[News] Thao N. Pham's key result of her PhD thesis was published in VLDB Journal

Avoiding class warfare: managing continuous queries with differentiated classes of service by Thao Pham, Panos K. Chrysanthis, and Alexandros Labrinidis, the VLDB Journal, 2015(on-line) / 2016 (in print)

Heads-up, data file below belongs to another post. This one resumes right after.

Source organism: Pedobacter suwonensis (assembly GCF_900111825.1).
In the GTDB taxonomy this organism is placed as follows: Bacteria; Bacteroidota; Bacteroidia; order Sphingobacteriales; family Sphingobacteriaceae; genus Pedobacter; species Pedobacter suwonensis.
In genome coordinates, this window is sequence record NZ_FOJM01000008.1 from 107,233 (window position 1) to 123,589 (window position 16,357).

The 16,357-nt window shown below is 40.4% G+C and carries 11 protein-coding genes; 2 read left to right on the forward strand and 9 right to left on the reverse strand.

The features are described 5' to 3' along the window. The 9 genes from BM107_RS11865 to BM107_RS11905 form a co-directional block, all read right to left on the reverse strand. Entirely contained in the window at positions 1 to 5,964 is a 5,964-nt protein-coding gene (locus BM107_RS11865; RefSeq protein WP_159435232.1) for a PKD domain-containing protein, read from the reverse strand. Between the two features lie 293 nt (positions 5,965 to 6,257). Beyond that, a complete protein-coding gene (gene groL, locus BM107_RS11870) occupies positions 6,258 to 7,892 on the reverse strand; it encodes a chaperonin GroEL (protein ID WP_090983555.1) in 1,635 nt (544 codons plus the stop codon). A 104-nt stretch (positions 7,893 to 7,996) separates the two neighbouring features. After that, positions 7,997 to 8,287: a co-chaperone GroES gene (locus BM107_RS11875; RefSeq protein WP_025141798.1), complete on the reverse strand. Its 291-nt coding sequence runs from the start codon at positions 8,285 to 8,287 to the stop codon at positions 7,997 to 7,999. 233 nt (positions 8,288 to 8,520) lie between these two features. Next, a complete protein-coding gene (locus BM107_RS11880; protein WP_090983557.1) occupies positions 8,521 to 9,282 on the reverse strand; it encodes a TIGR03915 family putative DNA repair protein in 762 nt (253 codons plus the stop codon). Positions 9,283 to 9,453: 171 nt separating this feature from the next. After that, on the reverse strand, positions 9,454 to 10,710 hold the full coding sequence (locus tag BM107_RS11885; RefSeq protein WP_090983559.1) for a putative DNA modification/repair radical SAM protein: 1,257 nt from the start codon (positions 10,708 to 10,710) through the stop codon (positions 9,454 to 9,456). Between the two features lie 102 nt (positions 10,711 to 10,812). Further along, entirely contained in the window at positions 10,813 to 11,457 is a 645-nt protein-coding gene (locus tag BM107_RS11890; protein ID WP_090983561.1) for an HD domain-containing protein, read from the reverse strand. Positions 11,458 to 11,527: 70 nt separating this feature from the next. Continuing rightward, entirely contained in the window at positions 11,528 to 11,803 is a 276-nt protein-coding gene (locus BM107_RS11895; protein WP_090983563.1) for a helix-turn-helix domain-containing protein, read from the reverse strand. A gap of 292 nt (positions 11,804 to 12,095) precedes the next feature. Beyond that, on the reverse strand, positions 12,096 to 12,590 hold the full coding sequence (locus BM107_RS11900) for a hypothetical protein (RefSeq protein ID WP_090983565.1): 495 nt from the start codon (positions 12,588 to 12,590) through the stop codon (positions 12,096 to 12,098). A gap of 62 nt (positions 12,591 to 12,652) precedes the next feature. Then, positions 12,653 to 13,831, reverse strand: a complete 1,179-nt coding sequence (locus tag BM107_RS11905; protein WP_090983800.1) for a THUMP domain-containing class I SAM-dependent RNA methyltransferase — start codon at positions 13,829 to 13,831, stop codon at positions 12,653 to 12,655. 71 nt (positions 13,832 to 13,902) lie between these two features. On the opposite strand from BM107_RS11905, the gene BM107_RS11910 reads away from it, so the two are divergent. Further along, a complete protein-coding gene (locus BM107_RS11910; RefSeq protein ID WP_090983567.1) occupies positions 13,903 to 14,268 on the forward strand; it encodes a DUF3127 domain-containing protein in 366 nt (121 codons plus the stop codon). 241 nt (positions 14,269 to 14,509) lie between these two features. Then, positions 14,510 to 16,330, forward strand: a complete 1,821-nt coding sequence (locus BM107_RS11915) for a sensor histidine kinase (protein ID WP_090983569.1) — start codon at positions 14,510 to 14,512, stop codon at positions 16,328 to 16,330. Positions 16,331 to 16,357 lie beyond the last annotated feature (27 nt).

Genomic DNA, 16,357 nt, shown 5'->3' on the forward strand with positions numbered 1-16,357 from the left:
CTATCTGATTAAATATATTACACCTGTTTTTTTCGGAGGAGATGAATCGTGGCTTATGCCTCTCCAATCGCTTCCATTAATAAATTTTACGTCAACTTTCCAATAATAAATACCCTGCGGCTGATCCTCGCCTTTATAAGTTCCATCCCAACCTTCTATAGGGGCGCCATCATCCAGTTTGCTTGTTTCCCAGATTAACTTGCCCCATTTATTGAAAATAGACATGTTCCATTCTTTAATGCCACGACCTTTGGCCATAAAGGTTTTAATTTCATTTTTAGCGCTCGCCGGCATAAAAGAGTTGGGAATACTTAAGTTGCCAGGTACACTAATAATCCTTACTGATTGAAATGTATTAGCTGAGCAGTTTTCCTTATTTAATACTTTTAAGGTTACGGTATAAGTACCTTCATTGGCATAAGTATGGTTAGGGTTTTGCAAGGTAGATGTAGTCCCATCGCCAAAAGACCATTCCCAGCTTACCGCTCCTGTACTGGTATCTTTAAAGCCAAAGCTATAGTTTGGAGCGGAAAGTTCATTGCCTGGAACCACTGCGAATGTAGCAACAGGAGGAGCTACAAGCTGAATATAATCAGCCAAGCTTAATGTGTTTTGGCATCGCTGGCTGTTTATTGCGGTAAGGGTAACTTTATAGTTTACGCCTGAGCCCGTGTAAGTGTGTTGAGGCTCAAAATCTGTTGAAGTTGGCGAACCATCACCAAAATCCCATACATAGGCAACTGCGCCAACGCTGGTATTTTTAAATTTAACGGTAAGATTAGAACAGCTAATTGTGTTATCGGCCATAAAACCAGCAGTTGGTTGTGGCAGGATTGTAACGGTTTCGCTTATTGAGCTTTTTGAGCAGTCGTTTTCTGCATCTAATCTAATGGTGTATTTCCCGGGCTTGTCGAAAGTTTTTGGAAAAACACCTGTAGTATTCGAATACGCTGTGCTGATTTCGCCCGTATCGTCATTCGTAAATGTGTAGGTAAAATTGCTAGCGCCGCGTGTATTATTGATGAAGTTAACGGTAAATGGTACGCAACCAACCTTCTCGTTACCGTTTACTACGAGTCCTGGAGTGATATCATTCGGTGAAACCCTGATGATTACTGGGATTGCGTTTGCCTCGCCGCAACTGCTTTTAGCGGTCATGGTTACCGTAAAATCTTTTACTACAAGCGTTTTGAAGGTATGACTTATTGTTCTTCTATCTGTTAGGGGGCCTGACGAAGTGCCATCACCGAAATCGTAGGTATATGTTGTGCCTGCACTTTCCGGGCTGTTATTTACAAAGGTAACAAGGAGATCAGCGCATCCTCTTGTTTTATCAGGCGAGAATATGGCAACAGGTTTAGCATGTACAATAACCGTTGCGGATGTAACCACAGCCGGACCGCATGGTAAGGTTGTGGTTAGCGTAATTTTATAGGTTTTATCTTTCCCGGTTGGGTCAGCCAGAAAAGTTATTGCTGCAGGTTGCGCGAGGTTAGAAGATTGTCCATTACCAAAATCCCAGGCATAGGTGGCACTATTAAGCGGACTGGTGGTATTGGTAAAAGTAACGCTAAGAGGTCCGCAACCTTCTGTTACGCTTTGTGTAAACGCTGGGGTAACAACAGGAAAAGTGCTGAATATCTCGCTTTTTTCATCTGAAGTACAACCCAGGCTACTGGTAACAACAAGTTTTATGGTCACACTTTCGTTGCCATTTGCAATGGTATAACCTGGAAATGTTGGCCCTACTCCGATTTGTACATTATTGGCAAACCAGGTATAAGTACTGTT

Data stream management systems (DSMSs) offer the most effective solution for processing data streams by efficiently executing continuous queries (CQs) over the incoming data. CQs inherently have different levels of criticality and hence different levels of expected quality of service (QoS) and quality of data (QoD). Adhering to such expected QoS/QoD metrics is even more important in cases of multi-tenant data stream management services. In this work, we propose DILoS, a framework that, through priority-based scheduling and load shedding, supports differentiated QoS and QoD for multiple classes of CQs. Unlike existing works that consider scheduling and load shedding separately, DILoS is a novel unified framework that exploits the synergy between scheduling and load shedding. We also propose ALoMa, a general, adaptive load manager that DILoS is built upon. By its design, ALoMa performs better than the state-of-the-art alternatives in three dimensions: (1) it automatically tunes the headroom factor, (2) it honors the delay target, (3) it is applicable to complex query networks with shared operators. We implemented DILoS and ALoMa in our real DSMS prototype system (AQSIOS) and evaluate their performance for a variety of real and synthetic workloads. Our experimental evaluation of ALoMa verified its clear superiority over the state-of-the-art approaches. Our experimental evaluation of the DILoS framework showed that it (a) allows the scheduler and load shedder to consistently honor CQs’ priorities, (b) significantly increases system capacity utilization by exploiting batch processing, and (c) enables operator sharing among query classes of different priorities while avoiding priority inversion, i.e., a lower-priority class never blocks a higher-priority one.